HomeScience and ResearchSpaceALMA catches “intruder” redhanded in rarely detected stellar flyby event

ALMA catches “intruder” redhanded in rarely detected stellar flyby event

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An intruder—an object not tied to the system—came close to and interacted with the environment surrounding the binary protostar, causing chaotic, stretched-out streams of dust and gas to develop in the disk encircling it.

Using the Karl G. Jansky Very Large Array and the Atacama Large Millimeter/submillimeter Array (ALMA), scientists discovered a possible stellar flyby event in the Z Canis Majoris (Z CMa) star system.

An intruder—an object not tied to the system—came close to and interacted with the environment surrounding the binary protostar, causing chaotic, stretched-out streams of dust and gas to develop in the disk encircling it.

ALMA catches “intruder” redhanded in rarely detected stellar flyby event

While such intruder-based flyby events had previously been observed with some regularity in computer simulations of star formation, few compelling direct observations have ever been made, and the phenomena have remained mostly speculative until now.

“Observational evidence of flyby events is difficult to obtain because these events happen fast and it is difficult to capture them in action. What we have done with our ALMA Band 6 and VLA observations is equivalent to capturing lightning striking a tree,” says Ruobing Dong, the principal investigator on the new study. “This discovery shows that close encounters between young stars harboring disks do happen in real life, and they are not just theoretical situations seen in computer simulations. Prior observational studies had seen flybys, but hadn’t been able to collect the comprehensive evidence we were able to obtain of the event at Z CMa.” 

Perturbations, or disturbances, like those at Z CMa are often created by sibling stars growing up together in space, rather than by intruders.

“Most often, stars do not form in isolation,” adds Hau-Yu Baobab Liu, a co-author on the work, “The twins, or even triplets or quadruplets, born together may be gravitationally attracted and, as a result, closely approach each other. During these moments, some material on the stars’ protoplanetary disks may be stripped off to form extended gas streams that provide clues to astronomers about the history of past stellar encounters.”

Nicolás Cuello, one of the co-author of the paper, stated that in the case of Z CMa, it was the morphology, or structure, of these streams that enabled scientists identify and localize the intruder.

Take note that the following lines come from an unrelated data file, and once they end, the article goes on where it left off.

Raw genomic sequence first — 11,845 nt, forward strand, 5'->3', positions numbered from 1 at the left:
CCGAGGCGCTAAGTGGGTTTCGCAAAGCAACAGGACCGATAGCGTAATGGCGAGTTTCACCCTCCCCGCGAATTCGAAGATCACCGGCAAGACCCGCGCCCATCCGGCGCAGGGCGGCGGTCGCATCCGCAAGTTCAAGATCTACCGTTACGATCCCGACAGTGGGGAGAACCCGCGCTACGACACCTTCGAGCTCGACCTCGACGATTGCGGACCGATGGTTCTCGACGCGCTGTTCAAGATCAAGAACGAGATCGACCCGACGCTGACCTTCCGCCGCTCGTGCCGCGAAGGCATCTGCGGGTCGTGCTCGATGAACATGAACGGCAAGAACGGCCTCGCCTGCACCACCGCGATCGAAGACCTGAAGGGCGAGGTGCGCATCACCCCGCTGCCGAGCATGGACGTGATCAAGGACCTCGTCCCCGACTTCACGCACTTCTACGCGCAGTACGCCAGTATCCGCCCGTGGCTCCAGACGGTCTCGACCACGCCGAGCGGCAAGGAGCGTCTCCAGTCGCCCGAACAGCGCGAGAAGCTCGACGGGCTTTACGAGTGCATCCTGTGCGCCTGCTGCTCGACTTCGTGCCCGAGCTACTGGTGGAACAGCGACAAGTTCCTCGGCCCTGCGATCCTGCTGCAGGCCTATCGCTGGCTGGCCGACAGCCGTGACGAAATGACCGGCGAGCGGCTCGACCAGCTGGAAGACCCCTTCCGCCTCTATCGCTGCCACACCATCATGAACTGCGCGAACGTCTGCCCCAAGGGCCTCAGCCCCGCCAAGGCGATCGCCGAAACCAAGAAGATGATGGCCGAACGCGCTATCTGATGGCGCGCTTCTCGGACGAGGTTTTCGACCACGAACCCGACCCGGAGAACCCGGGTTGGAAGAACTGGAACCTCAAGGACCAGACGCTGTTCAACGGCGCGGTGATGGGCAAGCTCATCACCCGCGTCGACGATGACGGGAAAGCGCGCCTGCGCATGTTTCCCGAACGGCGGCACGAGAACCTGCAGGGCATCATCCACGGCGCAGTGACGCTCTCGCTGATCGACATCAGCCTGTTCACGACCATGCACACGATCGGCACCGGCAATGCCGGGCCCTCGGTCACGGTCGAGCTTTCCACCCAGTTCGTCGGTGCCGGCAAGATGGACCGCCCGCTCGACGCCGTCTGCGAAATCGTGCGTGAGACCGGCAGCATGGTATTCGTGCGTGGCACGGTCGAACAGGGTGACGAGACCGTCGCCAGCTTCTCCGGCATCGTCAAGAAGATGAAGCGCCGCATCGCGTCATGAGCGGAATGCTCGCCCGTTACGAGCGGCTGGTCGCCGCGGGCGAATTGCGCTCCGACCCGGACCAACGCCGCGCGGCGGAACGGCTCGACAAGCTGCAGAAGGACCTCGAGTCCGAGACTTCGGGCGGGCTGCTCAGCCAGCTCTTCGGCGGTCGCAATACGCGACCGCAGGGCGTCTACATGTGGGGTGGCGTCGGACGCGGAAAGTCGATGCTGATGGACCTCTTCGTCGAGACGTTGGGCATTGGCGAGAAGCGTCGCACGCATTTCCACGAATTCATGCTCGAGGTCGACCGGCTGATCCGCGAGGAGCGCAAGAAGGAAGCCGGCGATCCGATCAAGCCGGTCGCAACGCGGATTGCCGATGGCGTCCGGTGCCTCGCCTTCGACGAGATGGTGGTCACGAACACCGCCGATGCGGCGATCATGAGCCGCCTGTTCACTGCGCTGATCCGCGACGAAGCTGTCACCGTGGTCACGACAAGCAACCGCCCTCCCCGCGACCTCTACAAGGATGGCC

Z CMa protoplanetary disk

“When a stellar encounter occurs, it causes changes in disk morphology—spirals, warps, shadows, etc.—that could be considered as flyby fingerprints. In this case, by looking very carefully at Z CMa’s disk, we revealed the presence of several flyby fingerprints.” 

These fingerprints not only assisted scientists in identifying the invader, but also prompted them to speculate on what these interactions might mean for the future of Z CMa and the baby planets that are forming in the system, a process that has so far eluded scientists.

“What we now know with this new research is that flyby events do occur in nature and that they have major impacts on the gaseous circumstellar disks, which are the birth cradles of planets, surrounding baby stars,” added Cuello. “Flyby events can dramatically perturb the circumstellar disks around participant stars, as we’ve seen with the production of long streamers around Z CMa.” 

Liu added, “These perturbers not only cause gaseous streams but may also impact the thermal history of the involved host stars, like Z CMa. This can lead to such violent events as accretion outbursts, and also impact the development of the overall star system in ways that we haven’t yet observed or defined.”

Multi-wavelength Z CMa

Studying the evolution and growth of young star systems around the galaxy, according to Dong, helps scientists in better understanding the origins of our own Solar System.

“Studying these types of events gives a window into the past, including what might have happened in the early development of our own Solar System, critical evidence of which is long since gone. Watching these events take place in a newly forming star system provides us with the information needed to say, ‘Ah-ha! This is what may have happened to our own Solar System long ago.’ Right now, VLA and ALMA have given us the first evidence to solve this mystery, and the next generations of these technologies will open windows on the Universe that we have yet only dreamed of.”

Image Credit: ALMA (ESO/NAOJ/NRAO), S. DAGNELLO (NRAO/AUI/NSF), NAOJ

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